In 236/8, you got the integer part of the quotient as 29, but there is a remainder of 4, which is in the same column as the 6 which was brought down to make 76. You can stop at this point and say the answer is 29 remainder 4, or you can keep going to get a decimal answer. If you want to keep going,

the next digit comes from the 0 in the tenth’s placeof 236=236.0. Bringing down that 0 makes the new dividend 40, and the quotient of 40/8 is 5, with no remainder, so youput the 5 in the tenth’s placeof the quotient on top: 29.5. Every time you bring down a number to make a new dividend at that level, you have to put the quotient,even if it is 0, in the decimal position that the number brought down came from.

Gamer had not mentioned bringing zeros down, after the decimal point; that may be part of what he is missing. We are still following the same process.

You write

But in the case of 245/8, when we add a decimal to the quotient; doesn’t that mean we can actually bring another digit down (in our scenario zero) to the remainder?

Every time you bring down a number from the original dividend, you have to put a digitYou can’t skip a position and bring down two digits at one time. In 245/8, when you bring down the 5, it came from the units position in the original dividend, and the new dividend is 05, and 5 = 0*8 + 5 (in the same positionin the quotient.exactly, not probably!) The new quotient at this step is 0, and the remainder is 5, so you have toput a 0 in the units placeof the quotient for the problem. Then you can bring down a zero from the tenth’s place to make a new dividend of 50, but now 50 = 6*8 + 2, so you put a 6 in the tenth’s place. Then you bring down the 0 from the hundredth’s place to make a dividend of 20, and so on.

### Comments section

Gamer had also asked his question as a comment on the post he referred to:

I came across a similar situation in long division where I had trouble with understanding zeros. In the problem 245/8 I went about solving it the usual way and got the answer as 3.625 which was wrong when I checked it with my calculator, the correct answer was 30.625. The thing I would like to know is what is the meaning of the zero before the decimal point.

I answered him there:

Hi, Gamer.

The key idea is that each time you divide by the divisor,

you must put the quotient digit in the answer, even if it is a zero.In your example, you first divide 24 by 8, and write the quotient, 3, in the answer (specifically, in the

tens place, as 24 is in the tens place of the dividend – that is, it means 24 tens, not 24 ones). After multiplying and subtracting, the remainder is 0.You then bring down the next digit, 5, and append it to the remainder to get 05. When you divide this by 8, you get 0 (because 5 < 8), and

you must write this 0 in the answer. It is needed because we need aones placein the answer, corresponding to 5 being in the ones place of the dividend.After that, you can continue. Since the next digit you bring down is a 0 from the

tenths place, the quotient you get, 6, must go in thetenths placeof the answer.So,

what is the meaning of the zero? It can be considered aplace holder, to ensure that the 3 you got represents 3 tens. That is because when you divided 24 by 8, you were really dividing 240 by 8, andthe quotient is 30, not just 3.We can express the work algebraically. To divide 245/8, we treat it as (240 + 5)/8 = 240/8 + 5/8 = 30 + 5/8. This corresponds exactly to what I just described.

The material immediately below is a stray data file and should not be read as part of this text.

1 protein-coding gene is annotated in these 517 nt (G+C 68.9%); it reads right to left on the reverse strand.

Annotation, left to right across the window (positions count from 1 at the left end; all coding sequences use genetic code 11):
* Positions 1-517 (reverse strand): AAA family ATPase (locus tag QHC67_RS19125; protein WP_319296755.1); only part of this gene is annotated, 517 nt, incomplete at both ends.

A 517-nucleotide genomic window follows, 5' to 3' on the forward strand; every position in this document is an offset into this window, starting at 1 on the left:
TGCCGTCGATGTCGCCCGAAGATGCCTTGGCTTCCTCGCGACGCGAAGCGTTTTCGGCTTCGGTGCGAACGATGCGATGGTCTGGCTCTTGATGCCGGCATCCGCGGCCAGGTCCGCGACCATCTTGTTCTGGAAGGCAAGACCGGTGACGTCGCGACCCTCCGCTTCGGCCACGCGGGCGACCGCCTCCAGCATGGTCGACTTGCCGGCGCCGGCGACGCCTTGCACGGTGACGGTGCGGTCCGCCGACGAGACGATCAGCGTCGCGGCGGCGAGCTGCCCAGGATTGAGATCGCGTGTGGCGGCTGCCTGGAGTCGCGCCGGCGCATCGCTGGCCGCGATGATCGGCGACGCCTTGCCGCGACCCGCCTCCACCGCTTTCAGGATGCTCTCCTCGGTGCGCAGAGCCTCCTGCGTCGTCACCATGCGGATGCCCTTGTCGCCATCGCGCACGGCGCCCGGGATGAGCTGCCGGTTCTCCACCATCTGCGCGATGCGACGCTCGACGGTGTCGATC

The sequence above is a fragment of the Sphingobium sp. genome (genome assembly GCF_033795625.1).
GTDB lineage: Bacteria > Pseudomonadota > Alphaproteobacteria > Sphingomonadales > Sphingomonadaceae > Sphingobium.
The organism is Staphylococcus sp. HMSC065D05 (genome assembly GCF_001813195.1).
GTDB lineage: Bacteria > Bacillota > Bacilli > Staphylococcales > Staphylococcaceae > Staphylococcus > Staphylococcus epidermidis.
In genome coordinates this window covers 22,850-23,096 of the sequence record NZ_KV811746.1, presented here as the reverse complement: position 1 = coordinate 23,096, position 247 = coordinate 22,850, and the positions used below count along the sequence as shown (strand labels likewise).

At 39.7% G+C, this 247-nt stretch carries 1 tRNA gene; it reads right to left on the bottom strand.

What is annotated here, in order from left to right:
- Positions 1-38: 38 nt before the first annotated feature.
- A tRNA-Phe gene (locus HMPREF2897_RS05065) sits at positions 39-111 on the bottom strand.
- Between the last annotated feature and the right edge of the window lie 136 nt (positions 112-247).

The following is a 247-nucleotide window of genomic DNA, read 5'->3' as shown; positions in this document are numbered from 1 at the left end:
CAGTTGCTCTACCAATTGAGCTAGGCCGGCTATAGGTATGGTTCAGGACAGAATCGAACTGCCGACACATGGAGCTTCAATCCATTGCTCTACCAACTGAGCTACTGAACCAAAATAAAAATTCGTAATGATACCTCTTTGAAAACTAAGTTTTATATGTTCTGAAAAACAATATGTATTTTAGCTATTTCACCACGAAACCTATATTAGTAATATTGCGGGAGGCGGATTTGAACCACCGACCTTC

Compare a similar problem, 236/8. Here we treat it as (160 + 76)/8 = 20 + 76/8; then we treat 76/8 as (72 + 4)/8 = 72/8 + 4/8 = 9 + 0.5. So the answer is (160 + 72 + 4)/8 = 160/8 + 72/8 + 4/8 = 20 + 9 + 0.5 = 29.5. The difference between the two problems is merely that there is a 0 in the ones place in the first example.

Does that help at all?

At this point, Gamer responded:

Thank you for responding and considering my question.

After reading Doctor Peterson’s blog post twice I pretty much understood the algorithm and the way long division works. Also I would like to thank Doctor Fenton for helping me out on this. I guess now I am quite familiar with the way long division works.

The reason all this looked different to me might be because of the way I learnt long division back in school. As

in school they teach us like “follow this step and you will get the answer”which I feel is quite wrong becauseyou don’t actually see or understand the thing that is happening under the hood. Like I never knew the reason for adding a zero in the quotient to bring down another digit from the dividend until I read Doctor Fenton’s reply.Once again I would like to thank Doctor Fenton and Doctor Peterson for helping me out on this.

Just what we hope for!

## Why *not* add a zero?

A similar question with different particulars had come to us from Mekhael back in March:

I want to ask about 34 739 divided by 3.

My answer is 115 790.6 but calculator says 11 579.6 .

Why is there no zero after nine?We usually put a zero before putting a decimal. I’m stuck. Can you please help.MY WORK:

3 ) 34739 ( 115790.6304317152321292720182

Mekhael makes the exact opposite error to Gamer, adding an **extra** zero, evidently thinking the decimal point requires it.

Doctor Fenton answered:

Hi Mekhael,

I think you are losing track of the decimal point in your computation.

Were you ever taught to use

estimationto get an idea of the answer to a problem? Your computation is telling you that you are dividing 34,739 into three parts, and one of those parts is over 115,790, over three times the original amount. To check the reasonableness of the answer, you can compare your problem to an easier one, say dividing 33,000 by 3. That is clearly 11,000, so your answer should be a bit larger than 11,000, not over 100,000.

We can check a division by estimation, or by multiplication. Both of our “patients” have checked only by using a calculator, rather than by thinking about meaning.

I think I can show you the error with a

simpler example: 37 divided by 3. If you use division withremainders, you write123 ) 373761which you write as 37/3 = 12 R 1 or 12 remainder 1.

But if you want a